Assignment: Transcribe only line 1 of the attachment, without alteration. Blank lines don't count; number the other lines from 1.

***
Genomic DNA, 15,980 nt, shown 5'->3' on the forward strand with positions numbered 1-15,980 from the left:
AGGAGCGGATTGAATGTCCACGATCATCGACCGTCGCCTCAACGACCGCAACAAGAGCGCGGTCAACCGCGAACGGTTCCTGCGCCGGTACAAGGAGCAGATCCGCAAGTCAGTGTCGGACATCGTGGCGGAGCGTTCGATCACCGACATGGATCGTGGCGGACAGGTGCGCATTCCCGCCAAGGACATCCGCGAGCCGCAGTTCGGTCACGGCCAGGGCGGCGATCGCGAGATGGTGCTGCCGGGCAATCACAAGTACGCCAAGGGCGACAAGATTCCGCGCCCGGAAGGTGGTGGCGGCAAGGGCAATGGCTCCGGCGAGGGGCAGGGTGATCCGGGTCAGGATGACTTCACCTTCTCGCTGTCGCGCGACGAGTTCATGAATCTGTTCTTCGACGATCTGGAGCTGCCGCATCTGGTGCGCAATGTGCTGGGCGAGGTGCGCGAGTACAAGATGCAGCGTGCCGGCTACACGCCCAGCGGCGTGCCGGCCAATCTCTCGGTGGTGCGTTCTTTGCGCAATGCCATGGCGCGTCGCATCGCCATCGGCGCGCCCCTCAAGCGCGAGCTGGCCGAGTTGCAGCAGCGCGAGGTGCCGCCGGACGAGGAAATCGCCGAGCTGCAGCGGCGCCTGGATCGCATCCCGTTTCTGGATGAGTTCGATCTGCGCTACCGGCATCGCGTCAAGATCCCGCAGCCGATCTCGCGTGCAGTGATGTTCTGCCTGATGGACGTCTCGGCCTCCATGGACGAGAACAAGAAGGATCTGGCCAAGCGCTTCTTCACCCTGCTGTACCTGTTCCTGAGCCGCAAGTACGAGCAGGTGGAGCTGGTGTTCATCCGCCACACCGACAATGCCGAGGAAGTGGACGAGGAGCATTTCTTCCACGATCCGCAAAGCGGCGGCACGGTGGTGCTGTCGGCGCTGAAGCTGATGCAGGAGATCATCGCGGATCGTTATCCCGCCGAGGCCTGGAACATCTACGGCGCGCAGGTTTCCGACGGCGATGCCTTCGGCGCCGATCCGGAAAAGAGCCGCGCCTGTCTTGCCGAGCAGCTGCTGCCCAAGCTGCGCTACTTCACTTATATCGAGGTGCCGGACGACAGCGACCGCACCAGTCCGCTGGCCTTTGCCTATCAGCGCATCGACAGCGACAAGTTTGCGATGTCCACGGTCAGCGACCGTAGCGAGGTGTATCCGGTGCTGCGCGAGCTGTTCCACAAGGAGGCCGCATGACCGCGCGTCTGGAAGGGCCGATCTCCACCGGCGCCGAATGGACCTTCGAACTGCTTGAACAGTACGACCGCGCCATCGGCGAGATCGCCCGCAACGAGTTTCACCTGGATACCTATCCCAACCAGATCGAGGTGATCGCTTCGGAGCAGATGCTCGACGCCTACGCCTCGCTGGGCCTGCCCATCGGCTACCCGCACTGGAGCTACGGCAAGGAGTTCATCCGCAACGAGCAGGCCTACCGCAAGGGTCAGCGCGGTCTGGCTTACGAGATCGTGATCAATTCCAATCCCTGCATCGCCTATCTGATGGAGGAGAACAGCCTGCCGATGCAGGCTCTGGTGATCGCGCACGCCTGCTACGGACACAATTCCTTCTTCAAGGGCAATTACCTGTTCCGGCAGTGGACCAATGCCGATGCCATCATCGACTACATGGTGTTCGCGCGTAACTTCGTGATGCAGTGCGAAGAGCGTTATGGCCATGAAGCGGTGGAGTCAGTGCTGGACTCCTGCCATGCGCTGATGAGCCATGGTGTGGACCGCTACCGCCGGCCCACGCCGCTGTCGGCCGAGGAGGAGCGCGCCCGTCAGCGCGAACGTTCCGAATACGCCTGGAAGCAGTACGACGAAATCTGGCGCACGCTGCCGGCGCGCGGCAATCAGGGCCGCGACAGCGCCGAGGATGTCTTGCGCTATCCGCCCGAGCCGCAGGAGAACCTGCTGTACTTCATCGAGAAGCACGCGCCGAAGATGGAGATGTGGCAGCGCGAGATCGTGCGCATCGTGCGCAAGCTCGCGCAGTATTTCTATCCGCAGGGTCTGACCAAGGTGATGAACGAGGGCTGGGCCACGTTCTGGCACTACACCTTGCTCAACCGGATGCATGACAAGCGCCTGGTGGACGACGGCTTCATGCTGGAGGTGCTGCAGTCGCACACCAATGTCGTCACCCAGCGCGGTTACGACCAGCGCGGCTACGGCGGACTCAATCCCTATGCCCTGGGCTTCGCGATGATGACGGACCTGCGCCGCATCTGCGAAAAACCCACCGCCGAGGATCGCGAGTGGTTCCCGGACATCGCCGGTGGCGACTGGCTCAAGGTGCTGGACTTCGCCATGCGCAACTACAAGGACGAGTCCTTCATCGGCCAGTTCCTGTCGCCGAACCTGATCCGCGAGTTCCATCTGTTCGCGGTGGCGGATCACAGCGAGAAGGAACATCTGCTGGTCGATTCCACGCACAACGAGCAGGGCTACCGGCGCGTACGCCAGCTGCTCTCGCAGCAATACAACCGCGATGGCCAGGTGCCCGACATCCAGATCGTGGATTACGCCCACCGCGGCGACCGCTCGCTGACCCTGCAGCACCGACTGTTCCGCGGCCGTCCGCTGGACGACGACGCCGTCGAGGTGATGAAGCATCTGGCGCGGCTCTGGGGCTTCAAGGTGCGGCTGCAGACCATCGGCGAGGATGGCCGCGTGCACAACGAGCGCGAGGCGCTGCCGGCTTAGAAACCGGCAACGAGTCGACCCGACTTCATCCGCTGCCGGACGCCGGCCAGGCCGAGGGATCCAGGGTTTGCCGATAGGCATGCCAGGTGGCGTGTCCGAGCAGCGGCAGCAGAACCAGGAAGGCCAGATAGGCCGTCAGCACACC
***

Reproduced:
Genomic DNA, 15,980 nt, shown 5'->3' on the forward strand with positions numbered 1-15,980 from the left: